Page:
Sunday, February 27, 2011

BrewDay 1: North German Lager

North German Lager grains steeping
Yesterday was brew day around here. We brewed a North German Lager recipe (a la St. Pauli's Girl, or so it was described) from Austin Homebrew Supply. This is one of our first attempts at lagering beer, but since the weather is cool, we thought this would be the time to do it. Plus, this way, it will be ready when it starts to get warm and spring-like outside. It was a partial-mash brew. Not very hardcore I know, but like we always say, we are tight on space around here, so it makes sense.
New keg fermenter setup

This was also the first brew where we used our new Sanke keg fermenter. We got the keg conversion kit a few months ago from However, it took some extra time to find a slim quarter barrel keg to use with it. The 7.75 gallon size is perfect for 5 gallon batches because it leaves plenty of extra head space for all the fermenting action while not taking up too much space in the already crowded work area. In the close up picture you can see that it took a little rigging to get an airlock in place with this new setup. I think next time we'll just set up a blow-off tube. (Note: It is important to obtain Sanke kegs legally).

New setup and corny kegs

In the larger picture, you can see the very high tech method we are using to keep the lager yeast and beer at a happy 50 - 60 degrees Fahrenheit: a tub of water and a frozen half-gallon milk container. The frozen jugs get rotated every 12 or so hours and have done a pretty good job of consistently keeping the water the right temperature. We are also excited about being able to push the finished beer directly in to a corny keg for conditioning and lagering. The beer will have hardly any contact with oxygen until it is served!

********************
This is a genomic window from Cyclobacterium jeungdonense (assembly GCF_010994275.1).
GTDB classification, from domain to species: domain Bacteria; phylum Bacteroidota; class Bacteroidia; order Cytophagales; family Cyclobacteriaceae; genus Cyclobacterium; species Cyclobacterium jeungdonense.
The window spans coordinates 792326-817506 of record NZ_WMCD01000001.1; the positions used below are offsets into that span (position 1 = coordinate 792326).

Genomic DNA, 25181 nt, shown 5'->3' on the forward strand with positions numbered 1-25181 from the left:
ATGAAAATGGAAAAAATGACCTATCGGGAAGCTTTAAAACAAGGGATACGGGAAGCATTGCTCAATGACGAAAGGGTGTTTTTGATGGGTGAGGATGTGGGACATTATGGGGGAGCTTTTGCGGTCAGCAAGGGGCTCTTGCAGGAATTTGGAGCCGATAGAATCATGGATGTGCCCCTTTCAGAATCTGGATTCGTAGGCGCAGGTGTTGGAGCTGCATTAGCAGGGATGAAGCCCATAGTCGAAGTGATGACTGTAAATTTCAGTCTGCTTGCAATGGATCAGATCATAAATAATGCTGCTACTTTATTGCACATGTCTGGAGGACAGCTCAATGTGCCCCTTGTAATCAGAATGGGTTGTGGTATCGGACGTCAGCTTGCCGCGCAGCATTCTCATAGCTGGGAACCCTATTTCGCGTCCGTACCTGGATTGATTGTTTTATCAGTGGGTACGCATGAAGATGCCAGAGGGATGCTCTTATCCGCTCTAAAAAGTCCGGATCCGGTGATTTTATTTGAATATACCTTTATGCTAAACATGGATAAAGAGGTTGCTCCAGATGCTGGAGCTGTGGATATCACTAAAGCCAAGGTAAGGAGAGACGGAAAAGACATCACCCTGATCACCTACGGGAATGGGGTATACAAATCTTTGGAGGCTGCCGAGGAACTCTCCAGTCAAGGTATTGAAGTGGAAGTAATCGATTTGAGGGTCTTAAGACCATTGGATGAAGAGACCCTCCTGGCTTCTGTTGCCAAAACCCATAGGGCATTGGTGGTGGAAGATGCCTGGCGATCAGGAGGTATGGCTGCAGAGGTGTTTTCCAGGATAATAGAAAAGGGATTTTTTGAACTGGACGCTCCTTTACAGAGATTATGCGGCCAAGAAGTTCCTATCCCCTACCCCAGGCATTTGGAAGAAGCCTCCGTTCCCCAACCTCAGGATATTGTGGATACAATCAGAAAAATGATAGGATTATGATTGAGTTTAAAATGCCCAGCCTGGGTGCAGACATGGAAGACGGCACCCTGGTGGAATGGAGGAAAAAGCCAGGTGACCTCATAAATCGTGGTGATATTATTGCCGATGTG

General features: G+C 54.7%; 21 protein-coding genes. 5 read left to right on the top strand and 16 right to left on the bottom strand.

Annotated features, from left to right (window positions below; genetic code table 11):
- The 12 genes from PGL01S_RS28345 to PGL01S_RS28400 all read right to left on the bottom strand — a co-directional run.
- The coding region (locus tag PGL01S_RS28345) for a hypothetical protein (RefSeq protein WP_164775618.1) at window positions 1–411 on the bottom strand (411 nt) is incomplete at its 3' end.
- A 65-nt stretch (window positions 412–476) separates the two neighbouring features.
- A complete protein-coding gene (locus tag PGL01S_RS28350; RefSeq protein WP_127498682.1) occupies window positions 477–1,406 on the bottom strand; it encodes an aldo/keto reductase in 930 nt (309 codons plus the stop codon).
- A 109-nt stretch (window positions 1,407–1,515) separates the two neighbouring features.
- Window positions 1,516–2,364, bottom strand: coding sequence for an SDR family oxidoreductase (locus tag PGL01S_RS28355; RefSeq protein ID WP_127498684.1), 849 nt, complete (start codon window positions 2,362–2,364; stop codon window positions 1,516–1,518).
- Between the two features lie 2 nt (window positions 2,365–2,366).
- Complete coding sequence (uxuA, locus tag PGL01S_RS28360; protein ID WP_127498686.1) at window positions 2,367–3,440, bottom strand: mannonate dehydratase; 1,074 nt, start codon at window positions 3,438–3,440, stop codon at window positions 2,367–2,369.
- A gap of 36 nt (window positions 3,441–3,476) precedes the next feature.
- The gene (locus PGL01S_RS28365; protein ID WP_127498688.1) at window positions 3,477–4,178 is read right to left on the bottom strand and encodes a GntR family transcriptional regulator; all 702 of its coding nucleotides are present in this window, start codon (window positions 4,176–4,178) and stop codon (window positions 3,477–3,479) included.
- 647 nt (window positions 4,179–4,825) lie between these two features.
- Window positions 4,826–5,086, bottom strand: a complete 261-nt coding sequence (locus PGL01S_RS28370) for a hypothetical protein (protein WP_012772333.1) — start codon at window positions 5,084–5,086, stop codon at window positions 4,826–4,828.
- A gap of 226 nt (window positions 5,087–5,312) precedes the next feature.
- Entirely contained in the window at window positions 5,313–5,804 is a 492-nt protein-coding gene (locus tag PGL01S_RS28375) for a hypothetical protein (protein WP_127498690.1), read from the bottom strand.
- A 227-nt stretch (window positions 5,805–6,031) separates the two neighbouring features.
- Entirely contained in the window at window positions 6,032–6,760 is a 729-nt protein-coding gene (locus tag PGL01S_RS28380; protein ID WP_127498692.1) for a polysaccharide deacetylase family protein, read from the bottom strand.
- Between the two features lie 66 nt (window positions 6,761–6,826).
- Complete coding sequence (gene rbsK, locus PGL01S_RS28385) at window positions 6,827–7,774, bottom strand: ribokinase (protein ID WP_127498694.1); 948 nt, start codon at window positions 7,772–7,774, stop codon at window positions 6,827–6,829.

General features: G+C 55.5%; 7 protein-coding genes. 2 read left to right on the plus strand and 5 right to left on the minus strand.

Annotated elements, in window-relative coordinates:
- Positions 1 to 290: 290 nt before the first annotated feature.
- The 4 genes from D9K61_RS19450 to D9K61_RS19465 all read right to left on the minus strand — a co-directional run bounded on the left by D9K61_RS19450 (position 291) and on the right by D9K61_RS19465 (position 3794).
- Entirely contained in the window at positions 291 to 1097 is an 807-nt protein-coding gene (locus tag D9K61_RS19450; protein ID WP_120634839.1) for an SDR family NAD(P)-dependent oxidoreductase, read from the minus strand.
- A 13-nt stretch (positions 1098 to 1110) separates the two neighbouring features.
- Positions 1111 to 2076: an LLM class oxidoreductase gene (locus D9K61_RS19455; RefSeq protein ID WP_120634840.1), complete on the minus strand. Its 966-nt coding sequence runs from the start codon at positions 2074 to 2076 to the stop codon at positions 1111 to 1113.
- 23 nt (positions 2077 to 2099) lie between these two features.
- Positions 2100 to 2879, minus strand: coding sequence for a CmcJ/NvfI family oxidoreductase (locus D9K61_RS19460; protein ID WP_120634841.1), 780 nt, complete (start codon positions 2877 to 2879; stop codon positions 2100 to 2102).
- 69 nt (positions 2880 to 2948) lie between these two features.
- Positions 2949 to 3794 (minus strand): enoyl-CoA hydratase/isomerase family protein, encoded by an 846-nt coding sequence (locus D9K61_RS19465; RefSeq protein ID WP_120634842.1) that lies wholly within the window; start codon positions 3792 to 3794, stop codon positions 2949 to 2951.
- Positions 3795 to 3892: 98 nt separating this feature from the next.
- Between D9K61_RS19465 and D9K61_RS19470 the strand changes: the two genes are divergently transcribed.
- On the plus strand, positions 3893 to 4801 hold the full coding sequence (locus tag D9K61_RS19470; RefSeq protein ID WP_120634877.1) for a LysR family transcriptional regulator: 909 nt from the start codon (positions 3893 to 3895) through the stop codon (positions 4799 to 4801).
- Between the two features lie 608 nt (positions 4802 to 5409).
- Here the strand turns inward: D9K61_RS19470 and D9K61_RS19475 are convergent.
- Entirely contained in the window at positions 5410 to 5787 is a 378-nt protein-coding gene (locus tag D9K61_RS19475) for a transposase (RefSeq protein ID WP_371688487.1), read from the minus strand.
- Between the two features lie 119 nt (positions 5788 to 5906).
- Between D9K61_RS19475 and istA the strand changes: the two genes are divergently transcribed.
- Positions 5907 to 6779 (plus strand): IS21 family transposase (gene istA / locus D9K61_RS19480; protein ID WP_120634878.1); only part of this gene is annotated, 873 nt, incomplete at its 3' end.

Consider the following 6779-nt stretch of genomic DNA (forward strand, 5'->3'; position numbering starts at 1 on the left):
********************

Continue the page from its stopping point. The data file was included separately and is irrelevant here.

The English bitter

In the last two pictures you can see what else we have in the works. We already have a coffee malt stout keg conditioning from a few weeks ago. We love stouts and coffee, so we can hardly wait for this one to be ready in a couple weeks. Also, in the carboy we have an English bitter. This is the first bitter we have brewed, but we really enjoy the style, so we hope it turns out to be tasty. It was a little bit of a gamble, in that the recipe is from AHS's Session Series collection. All the beers in the collection are designed to be ready in just a week after fermenting. I don't know it the flavor is going to be smooth and blended enough after that short a time, so we might give it an extra week or two before we taste it.

So that's the first installment of "BrewDay" here at BrewTaps. We'll post again when we get to transferring and tasting these brews. In the mean time, we'd love to hear what y'all are brewing and any great recipes we have just got to try.

- BrewTaps

Monday, February 21, 2011

Cask Ale 101: The "Real Ale"

Cask ale, cask-conditioned beer, “real ale,” or whatever you want to call it, it is regaining popularity. The buzz I am hearing from beer crazy cities (like Buffalo, NY) illustrates the popularity that cask ale is gaining amongst craft beer aficionados. I admittedly did not know what all the fuss was about, so I did some research. Below is a little intro to cask ale, or “Cask Ale 101.”

What is cask ale?

Cask ale is non-pasteurized or filtered beer, conditioned in the vessel from which it will be served, and served from that vessel without the aid of secondary pressurized gases. Beer must adhere very strictly to these guidelines to be considered “real ale,” a term coined by CAMRA (Campaign for Real Ales), a British group trying to preserve the tradition and practices associated with this method of beer brewing and serving. Cask ale/real ale can be served from a cask or in a bottle, as long as the guidelines are followed.

What isn’t cask ale?

The definition put out by CAMRA is rather restrictive, so what might resemble “real ale” while not really being “real ale?” Well first, anything filtered or pasteurized is not cask ale. Real cask ale uses finings put into the secondary fermenting vessel (which must also be the vessel from which it is served) in order to draw proteins and yeast to the bottom and keep them out of the draughted beer. Second, “bright beer” is not cask ale. If the clarified beer is transferred to another vessel before being served, in order to reduce the amount of sediment in the beer, it does not qualify. The beer cannot be separated from the yeast before serving. Bottle real ale must have yeast in the bottle. Third, any beer that uses outside collected gases (CO2 or Nitrogen) to serve the beer does not meet standards. Beer must be served by the force of gravity, hand pumped or use an electrical pump.